Andorra Income Tax (IRPF)

One of the most important taxes in Andorra is the personal income tax. With an effective rate that never exceeds 10%, personal Andorra income tax stands out for being one of the lowest in Europe even though it maintains the principle of progressivity. In this guide, we describe one of the newest taxes in Andorra, that came into force on January 1, 2014, as until then there was no personal income tax in Andorra.


Income Tax in Andorra: Rates

The income tax rate in Andorra can change based on three levels of tax brackets and a list of credits and deductions. For individuals, rates are as follows:

Married couples are taxed in slightly different bracket:

Example of personal tax income calculation:

What is Personal Income Tax?

Income tax is a type of taxation used by jurisdictions to tax the income of individuals, companies, or other legal entities. Specifically, personal income tax (IRPF) is levied on income received by individuals (not business entities).

Personal income tax is generally calculated as the product of a tax rate multiplied by the taxable income. The tax rate usually varies according to the type or characteristics of the taxpayer and especially increases as the taxable income increases (graduated or progressive rates) and this is usually divided by brackets or bands.

Besides, the rate usually also varies according to the origin of the income (salaried work, capital gains, etc.), taking into account the overlap with other taxes. To modify the total amount taken from the taxpayer, jurisdictions can basically do two things:

To do this, governments usually make use of a whole web of classifications and exceptions (income measure, minimums, exemptions, allowances, reductions, deductions, etc) that change both as they see fit. The tax law, like almost all laws, grows as legislators modify it to try to make it fairer, to stimulate a sector of the economy, or simply to increase revenues.

Also, tax credits of various types are often given that reduce taxes. This tax was implemented in Andorra as a measure of harmonization during its transformation and international opening with the sole purpose of getting out of blacklists, negotiating double tax treaties, collaborating with other countries in the world, and that is why IRPF is extremely low anyway.

IRPF in Andorra

The Andorran IRPF is the tax levied on the income of persons who are tax residents in the Principality of Andorra. Through the IRPF all incomes subject to the tax are taxed regardless of the place where they have been produced and the state where the payer is established. In other words, the worldwide income obtained by the Andorran resident taxpayer is taxed.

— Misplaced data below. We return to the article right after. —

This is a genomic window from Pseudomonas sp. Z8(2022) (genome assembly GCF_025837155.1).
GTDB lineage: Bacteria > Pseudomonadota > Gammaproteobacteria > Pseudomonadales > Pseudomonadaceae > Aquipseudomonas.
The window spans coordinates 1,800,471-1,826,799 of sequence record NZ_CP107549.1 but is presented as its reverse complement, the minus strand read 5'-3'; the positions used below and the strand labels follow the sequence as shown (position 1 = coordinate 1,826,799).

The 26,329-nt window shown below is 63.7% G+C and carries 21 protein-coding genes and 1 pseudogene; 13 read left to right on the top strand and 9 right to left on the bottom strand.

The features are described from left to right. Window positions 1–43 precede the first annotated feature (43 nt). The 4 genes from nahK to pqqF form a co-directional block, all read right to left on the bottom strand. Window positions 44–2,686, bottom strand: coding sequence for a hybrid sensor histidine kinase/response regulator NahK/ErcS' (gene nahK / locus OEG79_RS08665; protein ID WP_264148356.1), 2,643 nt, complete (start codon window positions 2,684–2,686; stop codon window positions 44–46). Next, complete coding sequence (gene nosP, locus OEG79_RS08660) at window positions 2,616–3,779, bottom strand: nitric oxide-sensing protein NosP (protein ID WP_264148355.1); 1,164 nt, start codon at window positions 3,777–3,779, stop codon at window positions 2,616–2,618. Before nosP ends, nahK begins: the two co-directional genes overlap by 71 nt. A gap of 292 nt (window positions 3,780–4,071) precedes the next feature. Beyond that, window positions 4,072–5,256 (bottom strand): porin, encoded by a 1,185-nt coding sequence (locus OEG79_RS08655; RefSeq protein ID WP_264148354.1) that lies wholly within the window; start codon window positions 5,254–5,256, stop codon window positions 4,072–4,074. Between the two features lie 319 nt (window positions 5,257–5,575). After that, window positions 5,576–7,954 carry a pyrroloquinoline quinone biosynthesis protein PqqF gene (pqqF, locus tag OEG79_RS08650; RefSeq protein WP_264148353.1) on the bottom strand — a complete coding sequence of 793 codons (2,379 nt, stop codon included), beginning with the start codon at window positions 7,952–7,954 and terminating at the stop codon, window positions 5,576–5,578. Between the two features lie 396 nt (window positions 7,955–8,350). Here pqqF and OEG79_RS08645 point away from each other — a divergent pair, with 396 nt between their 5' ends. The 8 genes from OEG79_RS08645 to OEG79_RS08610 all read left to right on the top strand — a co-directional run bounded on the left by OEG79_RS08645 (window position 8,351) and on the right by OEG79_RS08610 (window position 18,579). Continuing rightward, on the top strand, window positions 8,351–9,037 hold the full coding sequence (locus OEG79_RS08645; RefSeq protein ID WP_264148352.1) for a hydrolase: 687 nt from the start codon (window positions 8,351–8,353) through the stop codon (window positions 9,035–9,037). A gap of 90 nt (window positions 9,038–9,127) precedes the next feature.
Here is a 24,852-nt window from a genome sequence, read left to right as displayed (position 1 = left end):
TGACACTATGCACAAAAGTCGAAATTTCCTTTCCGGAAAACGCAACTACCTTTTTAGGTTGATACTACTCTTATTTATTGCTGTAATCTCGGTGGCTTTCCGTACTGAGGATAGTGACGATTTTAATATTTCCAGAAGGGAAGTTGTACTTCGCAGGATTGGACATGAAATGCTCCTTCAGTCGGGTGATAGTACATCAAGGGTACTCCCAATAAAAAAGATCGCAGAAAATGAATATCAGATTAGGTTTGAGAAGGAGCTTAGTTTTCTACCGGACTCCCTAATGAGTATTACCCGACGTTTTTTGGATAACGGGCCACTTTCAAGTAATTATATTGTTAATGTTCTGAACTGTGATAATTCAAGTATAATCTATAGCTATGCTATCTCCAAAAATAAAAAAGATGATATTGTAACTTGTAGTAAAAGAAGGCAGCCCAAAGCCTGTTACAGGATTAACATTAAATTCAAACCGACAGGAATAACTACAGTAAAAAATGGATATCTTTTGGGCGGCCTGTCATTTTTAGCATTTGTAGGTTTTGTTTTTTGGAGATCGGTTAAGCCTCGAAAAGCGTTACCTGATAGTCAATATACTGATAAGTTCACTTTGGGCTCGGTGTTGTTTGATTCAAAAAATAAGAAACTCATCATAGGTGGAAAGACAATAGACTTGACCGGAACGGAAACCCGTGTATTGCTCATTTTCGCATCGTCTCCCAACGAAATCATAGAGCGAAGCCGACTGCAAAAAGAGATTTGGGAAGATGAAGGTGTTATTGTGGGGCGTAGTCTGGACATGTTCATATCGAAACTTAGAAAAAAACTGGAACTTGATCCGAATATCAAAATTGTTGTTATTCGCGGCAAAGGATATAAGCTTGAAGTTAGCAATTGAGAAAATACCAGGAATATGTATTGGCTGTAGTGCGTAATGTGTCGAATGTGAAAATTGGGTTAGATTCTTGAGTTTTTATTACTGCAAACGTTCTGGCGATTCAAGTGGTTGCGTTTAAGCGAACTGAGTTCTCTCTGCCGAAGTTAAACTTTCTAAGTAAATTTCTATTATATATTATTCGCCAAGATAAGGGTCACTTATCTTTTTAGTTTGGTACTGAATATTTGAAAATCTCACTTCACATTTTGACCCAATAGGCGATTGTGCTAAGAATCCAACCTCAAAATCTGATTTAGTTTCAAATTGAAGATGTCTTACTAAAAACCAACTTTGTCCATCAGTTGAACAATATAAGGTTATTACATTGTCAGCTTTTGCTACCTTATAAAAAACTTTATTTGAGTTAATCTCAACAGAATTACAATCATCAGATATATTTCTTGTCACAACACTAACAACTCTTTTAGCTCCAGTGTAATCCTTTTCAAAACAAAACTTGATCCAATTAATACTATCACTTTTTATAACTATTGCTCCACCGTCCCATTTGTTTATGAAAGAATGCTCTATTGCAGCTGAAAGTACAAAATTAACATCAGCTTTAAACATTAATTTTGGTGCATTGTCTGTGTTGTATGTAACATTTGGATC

A taxpayer is an individual who obtained tax residency in Andorran territory. An individual is considered to be a tax resident if, among others and in a simple manner, person complies with one of the following two conditions:

Andorra Personal Income Tax Return

Individuals who are tax residents in Andorran territory are obliged to file an income tax return in the following cases:

Exempt income, whether earned income, capital gains, and losses (such as stock market transactions) are not taxable. Andorran personal income tax is divided into two main taxable bases: the general base and the savings base. Thus, the following types of income are subject to personal income tax:

General Base

Savings Base

Period of Settlement and Withholdings

According to the Andorra tax system, the period of liquidation of personal income tax is from April 1st to September 30th. Taxpayers must file the Personal Income Tax return between April 1 and September 30 of the fiscal year following the one in which it is the subject of the return (in 2021 the 2020 return).

Regarding withholdings, payers of earned income and income from movable capital are obliged to make the corresponding withholding and pay it to the ministry of finance. Depending on the origin of the income and taking into consideration the reductions and bonuses to which the payer is entitled, some withholdings or others must be applied, ranging from 0% for salaries of less than €27,000 to 7% for salaries of more than €150,000. In any case, we recommend dealing with professionals who provide good tax advice, legal and accounting services.